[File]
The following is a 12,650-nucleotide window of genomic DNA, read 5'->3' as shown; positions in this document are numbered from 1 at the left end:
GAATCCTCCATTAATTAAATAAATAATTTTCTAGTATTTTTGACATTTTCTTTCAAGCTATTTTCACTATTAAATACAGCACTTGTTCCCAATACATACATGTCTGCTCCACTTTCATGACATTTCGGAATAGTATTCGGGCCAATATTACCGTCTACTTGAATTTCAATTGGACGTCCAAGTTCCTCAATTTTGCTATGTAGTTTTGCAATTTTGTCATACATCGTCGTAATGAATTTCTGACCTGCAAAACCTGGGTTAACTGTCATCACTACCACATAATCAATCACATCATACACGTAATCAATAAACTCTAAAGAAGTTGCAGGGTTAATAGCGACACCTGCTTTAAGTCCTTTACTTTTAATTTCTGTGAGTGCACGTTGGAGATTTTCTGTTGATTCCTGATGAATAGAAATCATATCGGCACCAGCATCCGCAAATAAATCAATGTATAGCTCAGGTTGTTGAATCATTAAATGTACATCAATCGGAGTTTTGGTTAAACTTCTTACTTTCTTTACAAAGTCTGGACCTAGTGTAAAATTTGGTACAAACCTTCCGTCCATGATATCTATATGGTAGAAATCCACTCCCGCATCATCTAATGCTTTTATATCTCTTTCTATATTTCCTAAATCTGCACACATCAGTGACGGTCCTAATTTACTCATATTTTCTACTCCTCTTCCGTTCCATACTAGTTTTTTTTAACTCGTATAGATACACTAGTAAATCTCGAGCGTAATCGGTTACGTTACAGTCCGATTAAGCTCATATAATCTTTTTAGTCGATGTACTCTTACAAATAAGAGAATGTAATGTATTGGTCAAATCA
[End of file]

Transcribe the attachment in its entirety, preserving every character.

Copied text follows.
The following is a 12,650-nucleotide window of genomic DNA, read 5'->3' as shown; positions in this document are numbered from 1 at the left end:
GAATCCTCCATTAATTAAATAAATAATTTTCTAGTATTTTTGACATTTTCTTTCAAGCTATTTTCACTATTAAATACAGCACTTGTTCCCAATACATACATGTCTGCTCCACTTTCATGACATTTCGGAATAGTATTCGGGCCAATATTACCGTCTACTTGAATTTCAATTGGACGTCCAAGTTCCTCAATTTTGCTATGTAGTTTTGCAATTTTGTCATACATCGTCGTAATGAATTTCTGACCTGCAAAACCTGGGTTAACTGTCATCACTACCACATAATCAATCACATCATACACGTAATCAATAAACTCTAAAGAAGTTGCAGGGTTAATAGCGACACCTGCTTTAAGTCCTTTACTTTTAATTTCTGTGAGTGCACGTTGGAGATTTTCTGTTGATTCCTGATGAATAGAAATCATATCGGCACCAGCATCCGCAAATAAATCAATGTATAGCTCAGGTTGTTGAATCATTAAATGTACATCAATCGGAGTTTTGGTTAAACTTCTTACTTTCTTTACAAAGTCTGGACCTAGTGTAAAATTTGGTACAAACCTTCCGTCCATGATATCTATATGGTAGAAATCCACTCCCGCATCATCTAATGCTTTTATATCTCTTTCTATATTTCCTAAATCTGCACACATCAGTGACGGTCCTAATTTACTCATATTTTCTACTCCTCTTCCGTTCCATACTAGTTTTTTTTAACTCGTATAGATACACTAGTAAATCTCGAGCGTAATCGGTTACGTTACAGTCCGATTAAGCTCATATAATCTTTTTAGTCGATGTACTCTTACAAATAAGAGAATGTAATGTATTGGTCAAATCA